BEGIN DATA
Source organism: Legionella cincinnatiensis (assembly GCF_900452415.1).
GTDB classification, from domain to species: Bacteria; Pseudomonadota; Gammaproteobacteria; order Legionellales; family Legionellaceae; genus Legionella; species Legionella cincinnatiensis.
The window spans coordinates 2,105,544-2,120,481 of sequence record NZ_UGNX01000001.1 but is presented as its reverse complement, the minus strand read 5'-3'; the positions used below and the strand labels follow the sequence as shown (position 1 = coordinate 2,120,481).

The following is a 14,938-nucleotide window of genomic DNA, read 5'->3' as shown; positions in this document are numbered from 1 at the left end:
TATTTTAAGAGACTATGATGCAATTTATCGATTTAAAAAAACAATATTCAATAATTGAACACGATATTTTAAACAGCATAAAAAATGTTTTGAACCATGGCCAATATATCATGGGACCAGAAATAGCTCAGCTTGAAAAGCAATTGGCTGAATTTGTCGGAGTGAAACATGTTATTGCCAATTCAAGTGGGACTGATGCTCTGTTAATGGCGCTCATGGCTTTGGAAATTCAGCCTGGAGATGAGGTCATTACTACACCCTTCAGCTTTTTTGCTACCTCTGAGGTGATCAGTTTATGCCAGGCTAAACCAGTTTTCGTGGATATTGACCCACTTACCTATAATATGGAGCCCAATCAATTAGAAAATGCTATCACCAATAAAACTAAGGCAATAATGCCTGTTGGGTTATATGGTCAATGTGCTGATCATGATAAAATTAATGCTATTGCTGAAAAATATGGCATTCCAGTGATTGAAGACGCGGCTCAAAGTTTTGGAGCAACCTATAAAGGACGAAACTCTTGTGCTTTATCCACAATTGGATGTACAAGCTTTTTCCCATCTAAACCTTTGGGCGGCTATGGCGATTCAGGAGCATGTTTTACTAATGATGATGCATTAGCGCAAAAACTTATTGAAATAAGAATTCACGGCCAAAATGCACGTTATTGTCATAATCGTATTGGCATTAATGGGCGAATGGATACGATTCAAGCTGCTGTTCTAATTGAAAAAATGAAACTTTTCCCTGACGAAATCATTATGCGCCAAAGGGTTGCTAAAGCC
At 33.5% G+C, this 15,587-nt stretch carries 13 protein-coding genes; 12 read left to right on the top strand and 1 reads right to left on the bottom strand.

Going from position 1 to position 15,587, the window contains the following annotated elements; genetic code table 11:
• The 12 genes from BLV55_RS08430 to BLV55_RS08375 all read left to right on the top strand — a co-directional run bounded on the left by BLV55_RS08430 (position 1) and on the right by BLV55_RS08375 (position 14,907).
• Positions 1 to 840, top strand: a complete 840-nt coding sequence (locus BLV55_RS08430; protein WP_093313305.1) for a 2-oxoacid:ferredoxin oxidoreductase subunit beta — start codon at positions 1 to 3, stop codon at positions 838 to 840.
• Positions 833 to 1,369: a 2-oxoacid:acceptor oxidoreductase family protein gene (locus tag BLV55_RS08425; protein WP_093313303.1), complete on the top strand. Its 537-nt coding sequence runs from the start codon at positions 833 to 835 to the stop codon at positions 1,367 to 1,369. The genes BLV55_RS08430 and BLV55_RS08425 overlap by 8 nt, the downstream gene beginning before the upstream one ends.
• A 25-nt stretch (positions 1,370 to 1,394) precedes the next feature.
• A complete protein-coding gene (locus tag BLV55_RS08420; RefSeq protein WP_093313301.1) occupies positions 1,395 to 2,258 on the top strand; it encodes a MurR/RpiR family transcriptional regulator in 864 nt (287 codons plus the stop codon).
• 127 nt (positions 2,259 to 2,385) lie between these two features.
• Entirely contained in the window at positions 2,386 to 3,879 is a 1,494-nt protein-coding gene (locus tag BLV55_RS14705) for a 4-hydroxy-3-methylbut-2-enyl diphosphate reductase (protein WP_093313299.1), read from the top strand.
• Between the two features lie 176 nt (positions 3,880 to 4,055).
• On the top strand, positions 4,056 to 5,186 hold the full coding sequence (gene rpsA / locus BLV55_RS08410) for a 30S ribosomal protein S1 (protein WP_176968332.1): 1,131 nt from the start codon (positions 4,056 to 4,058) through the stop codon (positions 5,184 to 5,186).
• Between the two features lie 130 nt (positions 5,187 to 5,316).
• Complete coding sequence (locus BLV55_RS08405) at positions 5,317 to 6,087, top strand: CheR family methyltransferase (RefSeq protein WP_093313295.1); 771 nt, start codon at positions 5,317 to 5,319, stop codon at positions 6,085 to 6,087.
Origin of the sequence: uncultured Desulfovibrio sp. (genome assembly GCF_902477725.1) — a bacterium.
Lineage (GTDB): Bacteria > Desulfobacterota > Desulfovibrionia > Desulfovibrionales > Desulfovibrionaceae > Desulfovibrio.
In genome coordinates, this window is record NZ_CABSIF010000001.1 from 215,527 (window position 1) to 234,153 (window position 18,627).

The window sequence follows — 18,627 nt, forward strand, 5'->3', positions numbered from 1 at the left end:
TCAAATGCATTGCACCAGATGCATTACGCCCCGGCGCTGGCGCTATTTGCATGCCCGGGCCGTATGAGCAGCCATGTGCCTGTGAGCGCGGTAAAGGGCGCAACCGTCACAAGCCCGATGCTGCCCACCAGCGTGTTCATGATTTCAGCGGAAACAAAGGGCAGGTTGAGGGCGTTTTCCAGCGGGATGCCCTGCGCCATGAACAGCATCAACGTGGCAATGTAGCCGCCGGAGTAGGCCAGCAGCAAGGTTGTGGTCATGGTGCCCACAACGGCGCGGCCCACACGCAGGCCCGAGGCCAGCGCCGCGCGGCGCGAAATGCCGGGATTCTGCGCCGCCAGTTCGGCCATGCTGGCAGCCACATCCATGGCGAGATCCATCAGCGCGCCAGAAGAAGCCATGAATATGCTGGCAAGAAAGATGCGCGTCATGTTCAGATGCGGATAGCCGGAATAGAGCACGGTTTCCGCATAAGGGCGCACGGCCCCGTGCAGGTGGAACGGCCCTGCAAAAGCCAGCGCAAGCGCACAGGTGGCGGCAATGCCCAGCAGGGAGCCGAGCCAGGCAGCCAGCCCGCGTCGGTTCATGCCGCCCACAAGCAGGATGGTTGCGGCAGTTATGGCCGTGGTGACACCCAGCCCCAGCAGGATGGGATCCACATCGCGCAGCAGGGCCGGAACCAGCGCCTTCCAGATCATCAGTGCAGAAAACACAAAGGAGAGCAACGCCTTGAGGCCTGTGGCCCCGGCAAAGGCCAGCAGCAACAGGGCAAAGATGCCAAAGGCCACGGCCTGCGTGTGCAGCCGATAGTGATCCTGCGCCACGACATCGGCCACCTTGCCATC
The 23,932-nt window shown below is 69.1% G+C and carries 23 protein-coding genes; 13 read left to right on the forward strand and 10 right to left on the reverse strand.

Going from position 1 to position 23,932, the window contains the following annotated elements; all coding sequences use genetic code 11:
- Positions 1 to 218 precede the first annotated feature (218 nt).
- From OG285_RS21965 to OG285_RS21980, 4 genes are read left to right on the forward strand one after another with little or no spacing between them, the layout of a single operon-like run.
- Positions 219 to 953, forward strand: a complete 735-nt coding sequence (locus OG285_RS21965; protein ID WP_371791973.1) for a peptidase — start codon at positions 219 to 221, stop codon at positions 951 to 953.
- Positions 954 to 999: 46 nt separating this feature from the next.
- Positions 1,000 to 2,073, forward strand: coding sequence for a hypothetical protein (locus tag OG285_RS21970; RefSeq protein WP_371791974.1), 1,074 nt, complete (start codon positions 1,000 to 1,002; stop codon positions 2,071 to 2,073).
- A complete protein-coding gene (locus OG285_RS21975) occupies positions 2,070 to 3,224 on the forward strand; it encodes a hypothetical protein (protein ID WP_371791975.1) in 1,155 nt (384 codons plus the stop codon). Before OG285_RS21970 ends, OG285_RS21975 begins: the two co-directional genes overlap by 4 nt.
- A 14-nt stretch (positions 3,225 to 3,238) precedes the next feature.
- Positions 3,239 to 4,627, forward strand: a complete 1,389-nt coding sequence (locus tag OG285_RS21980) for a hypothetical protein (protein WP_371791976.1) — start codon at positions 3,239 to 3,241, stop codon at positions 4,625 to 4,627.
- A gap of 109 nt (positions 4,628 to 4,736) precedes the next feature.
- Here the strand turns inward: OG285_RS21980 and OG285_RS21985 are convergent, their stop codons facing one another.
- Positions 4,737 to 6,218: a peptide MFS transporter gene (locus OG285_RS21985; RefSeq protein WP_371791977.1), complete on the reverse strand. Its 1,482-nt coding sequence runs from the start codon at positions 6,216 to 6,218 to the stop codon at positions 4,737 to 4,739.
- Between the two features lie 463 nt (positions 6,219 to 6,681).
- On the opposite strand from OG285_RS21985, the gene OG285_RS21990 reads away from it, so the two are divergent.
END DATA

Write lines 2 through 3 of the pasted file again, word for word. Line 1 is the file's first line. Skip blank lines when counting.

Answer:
GTDB classification, from domain to species: Bacteria; Pseudomonadota; Gammaproteobacteria; order Legionellales; family Legionellaceae; genus Legionella; species Legionella cincinnatiensis.
The window spans coordinates 2,105,544-2,120,481 of sequence record NZ_UGNX01000001.1 but is presented as its reverse complement, the minus strand read 5'-3'; the positions used below and the strand labels follow the sequence as shown (position 1 = coordinate 2,120,481).